While in the tasting room, a tourist popped off about one offering saying, “I don’t like that one but this one (another offering) is better.” Our tour guide whirled around to the offending patron and ever so politely said, “There is nothing wrong with either of the wines you have just sampled. To say one is better than the other is to imply there is something wrong or bad with one of them. You simply prefer one over the other.”

I needed to remind myself that what one person likes may not be the trait or feature that appeals to someone else.

Perspective Lesson #2 – Yes, there are truly bad whiskies out there. This is not one of them. It’s an excellent whisky. To say otherwise implies there is something wrong with it when in fact, I’m wrong for the whisky.  It’s just not one I prefer.

Understanding Where I Am on My Whisky Journey

Have you seen any of Aqvavitae’s YouTube Recycled Reviews? There is an important lesson here as well. Roy goes through his tote of empties and does a quick recap of each before tossing the bottle in the recycle bin. Often, he talks about how the whisky changes for him as he works his way through the bottle. That the first pour is nothing like the last. As the bottle is exposed to oxygen and allowed to open up it may also change in the way it tastes. (See Perspective Lesson #1)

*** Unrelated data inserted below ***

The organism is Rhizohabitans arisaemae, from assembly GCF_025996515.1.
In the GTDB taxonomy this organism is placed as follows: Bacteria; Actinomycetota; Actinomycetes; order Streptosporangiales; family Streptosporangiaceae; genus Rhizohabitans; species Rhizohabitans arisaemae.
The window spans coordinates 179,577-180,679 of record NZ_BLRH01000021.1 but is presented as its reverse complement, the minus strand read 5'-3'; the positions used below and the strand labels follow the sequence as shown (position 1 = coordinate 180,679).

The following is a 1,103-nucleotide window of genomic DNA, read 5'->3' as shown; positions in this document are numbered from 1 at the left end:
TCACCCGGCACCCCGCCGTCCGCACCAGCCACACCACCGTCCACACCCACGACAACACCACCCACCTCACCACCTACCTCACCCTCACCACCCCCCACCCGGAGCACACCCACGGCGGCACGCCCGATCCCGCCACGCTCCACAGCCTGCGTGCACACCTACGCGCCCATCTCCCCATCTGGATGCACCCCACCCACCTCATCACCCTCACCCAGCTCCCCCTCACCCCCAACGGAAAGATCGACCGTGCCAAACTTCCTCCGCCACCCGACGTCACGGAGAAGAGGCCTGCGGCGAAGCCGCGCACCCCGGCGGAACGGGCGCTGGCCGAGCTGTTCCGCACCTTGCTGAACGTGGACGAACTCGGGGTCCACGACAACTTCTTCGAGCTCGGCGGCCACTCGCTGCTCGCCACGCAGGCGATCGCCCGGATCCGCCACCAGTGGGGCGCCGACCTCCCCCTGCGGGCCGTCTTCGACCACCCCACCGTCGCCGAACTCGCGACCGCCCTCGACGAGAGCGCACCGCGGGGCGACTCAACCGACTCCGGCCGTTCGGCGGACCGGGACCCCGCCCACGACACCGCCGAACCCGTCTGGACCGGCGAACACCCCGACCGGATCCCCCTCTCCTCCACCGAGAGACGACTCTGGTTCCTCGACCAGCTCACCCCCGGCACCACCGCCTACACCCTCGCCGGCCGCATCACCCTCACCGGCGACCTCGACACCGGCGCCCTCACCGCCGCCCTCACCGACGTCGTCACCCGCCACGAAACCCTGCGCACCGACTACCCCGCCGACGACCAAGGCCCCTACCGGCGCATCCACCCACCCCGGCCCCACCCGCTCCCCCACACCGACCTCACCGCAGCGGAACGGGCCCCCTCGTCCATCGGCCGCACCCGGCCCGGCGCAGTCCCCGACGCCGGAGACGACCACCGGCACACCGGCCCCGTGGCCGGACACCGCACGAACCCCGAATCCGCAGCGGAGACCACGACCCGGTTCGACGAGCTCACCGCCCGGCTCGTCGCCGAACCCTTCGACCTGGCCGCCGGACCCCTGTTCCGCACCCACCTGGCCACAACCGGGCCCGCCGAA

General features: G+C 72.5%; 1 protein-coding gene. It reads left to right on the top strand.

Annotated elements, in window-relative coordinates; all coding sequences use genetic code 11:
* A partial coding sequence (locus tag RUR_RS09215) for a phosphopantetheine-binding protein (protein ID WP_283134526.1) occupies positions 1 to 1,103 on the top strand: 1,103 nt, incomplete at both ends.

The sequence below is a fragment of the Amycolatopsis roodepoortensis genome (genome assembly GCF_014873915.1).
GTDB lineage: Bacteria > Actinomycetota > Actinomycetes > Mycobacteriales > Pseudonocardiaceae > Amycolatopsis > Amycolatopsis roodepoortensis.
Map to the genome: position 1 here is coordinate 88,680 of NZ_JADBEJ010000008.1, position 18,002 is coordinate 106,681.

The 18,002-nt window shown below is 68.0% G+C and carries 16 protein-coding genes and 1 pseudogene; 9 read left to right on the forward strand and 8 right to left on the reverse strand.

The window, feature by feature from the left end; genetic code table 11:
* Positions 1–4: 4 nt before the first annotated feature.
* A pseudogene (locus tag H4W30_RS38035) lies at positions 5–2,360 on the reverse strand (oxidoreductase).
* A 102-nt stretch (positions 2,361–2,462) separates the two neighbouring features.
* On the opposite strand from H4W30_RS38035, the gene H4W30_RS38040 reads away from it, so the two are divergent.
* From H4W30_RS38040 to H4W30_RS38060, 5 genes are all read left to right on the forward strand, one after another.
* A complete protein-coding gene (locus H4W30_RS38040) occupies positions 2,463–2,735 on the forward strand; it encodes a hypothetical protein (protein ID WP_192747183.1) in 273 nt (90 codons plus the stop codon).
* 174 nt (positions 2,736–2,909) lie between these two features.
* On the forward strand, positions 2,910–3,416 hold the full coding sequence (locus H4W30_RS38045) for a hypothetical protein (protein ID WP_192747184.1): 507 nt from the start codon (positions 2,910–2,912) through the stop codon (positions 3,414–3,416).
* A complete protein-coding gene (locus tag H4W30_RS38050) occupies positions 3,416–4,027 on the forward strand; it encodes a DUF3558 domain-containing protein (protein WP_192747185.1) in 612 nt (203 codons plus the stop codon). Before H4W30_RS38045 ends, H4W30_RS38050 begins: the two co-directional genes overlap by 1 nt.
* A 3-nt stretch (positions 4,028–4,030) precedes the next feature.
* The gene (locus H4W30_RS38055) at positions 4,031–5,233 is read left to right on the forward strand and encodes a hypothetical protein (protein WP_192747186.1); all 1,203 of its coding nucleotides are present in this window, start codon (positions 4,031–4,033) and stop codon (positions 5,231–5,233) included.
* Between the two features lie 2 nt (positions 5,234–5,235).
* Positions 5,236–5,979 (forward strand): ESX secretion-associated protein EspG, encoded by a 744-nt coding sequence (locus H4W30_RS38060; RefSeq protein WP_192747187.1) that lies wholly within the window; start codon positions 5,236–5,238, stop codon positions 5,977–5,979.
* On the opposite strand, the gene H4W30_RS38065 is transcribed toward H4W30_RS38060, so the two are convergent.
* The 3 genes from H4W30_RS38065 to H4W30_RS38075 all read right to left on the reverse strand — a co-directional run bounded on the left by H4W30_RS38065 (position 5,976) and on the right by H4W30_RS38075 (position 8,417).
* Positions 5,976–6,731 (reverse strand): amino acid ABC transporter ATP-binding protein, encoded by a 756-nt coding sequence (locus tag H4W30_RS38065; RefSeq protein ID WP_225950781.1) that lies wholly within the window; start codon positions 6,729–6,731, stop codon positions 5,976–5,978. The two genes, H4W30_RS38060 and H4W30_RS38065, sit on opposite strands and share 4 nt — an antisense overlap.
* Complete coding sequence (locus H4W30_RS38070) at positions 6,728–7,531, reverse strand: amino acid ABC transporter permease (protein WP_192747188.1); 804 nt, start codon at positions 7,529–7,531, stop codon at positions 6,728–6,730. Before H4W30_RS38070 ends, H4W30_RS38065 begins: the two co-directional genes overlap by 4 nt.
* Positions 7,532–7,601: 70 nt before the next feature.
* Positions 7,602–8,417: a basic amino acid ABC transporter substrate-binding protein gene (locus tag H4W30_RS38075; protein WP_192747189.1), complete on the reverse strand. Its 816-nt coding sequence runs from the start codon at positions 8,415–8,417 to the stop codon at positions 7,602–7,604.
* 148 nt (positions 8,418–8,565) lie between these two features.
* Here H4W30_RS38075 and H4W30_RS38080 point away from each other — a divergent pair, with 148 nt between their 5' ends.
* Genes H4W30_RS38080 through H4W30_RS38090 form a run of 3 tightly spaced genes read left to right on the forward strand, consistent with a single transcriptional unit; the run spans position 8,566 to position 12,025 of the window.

He also struggles with wanting to like some whiskies more than he did and generally it is because he has moved beyond them in relation to where he is in his own whisky journey.

Perspective Lesson #3 – I tried to make this whisky fit where I am in my journey. Not only is that not fair to the whisky, I completely set myself up for disappointment. I need to be more aware of what I need from an expression.

Being Fair to the Whisky

Think about everything that goes into making whisky. Granted there aren’t many ingredients: – malt, yeast and water – but there’s a lot of effort, chemistry and time that goes into each bottle. We won’t like every bottle made. And that’s okay. We are all different so it’s important to not only research the whisky but it’s extremely important to be aware of what we like in a whisky and not expect every whisky to be something it is not. We should give our due diligence to tasting the whisky with an open mind and giving it a fair shake.